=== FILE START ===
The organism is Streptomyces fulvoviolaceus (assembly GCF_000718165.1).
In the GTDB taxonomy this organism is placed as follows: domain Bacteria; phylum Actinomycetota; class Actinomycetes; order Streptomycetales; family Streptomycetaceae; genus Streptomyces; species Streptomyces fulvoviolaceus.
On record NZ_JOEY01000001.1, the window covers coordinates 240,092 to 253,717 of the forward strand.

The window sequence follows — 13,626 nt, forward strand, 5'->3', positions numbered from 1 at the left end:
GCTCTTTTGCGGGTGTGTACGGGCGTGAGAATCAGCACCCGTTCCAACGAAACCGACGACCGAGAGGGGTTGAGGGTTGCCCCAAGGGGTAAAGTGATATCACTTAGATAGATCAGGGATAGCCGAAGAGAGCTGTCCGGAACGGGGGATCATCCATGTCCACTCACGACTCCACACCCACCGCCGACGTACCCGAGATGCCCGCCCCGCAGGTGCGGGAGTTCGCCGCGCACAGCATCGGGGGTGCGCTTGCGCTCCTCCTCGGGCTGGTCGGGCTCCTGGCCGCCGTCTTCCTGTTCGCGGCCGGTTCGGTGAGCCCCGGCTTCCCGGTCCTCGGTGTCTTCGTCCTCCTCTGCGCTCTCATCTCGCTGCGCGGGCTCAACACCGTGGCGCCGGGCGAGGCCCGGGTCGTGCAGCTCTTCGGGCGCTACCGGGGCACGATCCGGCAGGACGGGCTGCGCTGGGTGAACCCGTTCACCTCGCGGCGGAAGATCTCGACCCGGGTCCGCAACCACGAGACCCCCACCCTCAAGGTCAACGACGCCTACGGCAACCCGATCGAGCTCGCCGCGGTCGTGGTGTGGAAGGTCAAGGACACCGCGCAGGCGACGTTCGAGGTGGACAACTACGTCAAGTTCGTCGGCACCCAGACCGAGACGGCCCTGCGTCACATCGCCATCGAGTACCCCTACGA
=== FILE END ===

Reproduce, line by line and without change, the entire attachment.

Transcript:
The organism is Streptomyces fulvoviolaceus (assembly GCF_000718165.1).
In the GTDB taxonomy this organism is placed as follows: domain Bacteria; phylum Actinomycetota; class Actinomycetes; order Streptomycetales; family Streptomycetaceae; genus Streptomyces; species Streptomyces fulvoviolaceus.
On record NZ_JOEY01000001.1, the window covers coordinates 240,092 to 253,717 of the forward strand.

The window sequence follows — 13,626 nt, forward strand, 5'->3', positions numbered from 1 at the left end:
GCTCTTTTGCGGGTGTGTACGGGCGTGAGAATCAGCACCCGTTCCAACGAAACCGACGACCGAGAGGGGTTGAGGGTTGCCCCAAGGGGTAAAGTGATATCACTTAGATAGATCAGGGATAGCCGAAGAGAGCTGTCCGGAACGGGGGATCATCCATGTCCACTCACGACTCCACACCCACCGCCGACGTACCCGAGATGCCCGCCCCGCAGGTGCGGGAGTTCGCCGCGCACAGCATCGGGGGTGCGCTTGCGCTCCTCCTCGGGCTGGTCGGGCTCCTGGCCGCCGTCTTCCTGTTCGCGGCCGGTTCGGTGAGCCCCGGCTTCCCGGTCCTCGGTGTCTTCGTCCTCCTCTGCGCTCTCATCTCGCTGCGCGGGCTCAACACCGTGGCGCCGGGCGAGGCCCGGGTCGTGCAGCTCTTCGGGCGCTACCGGGGCACGATCCGGCAGGACGGGCTGCGCTGGGTGAACCCGTTCACCTCGCGGCGGAAGATCTCGACCCGGGTCCGCAACCACGAGACCCCCACCCTCAAGGTCAACGACGCCTACGGCAACCCGATCGAGCTCGCCGCGGTCGTGGTGTGGAAGGTCAAGGACACCGCGCAGGCGACGTTCGAGGTGGACAACTACGTCAAGTTCGTCGGCACCCAGACCGAGACGGCCCTGCGTCACATCGCCATCGAGTACCCCTACGA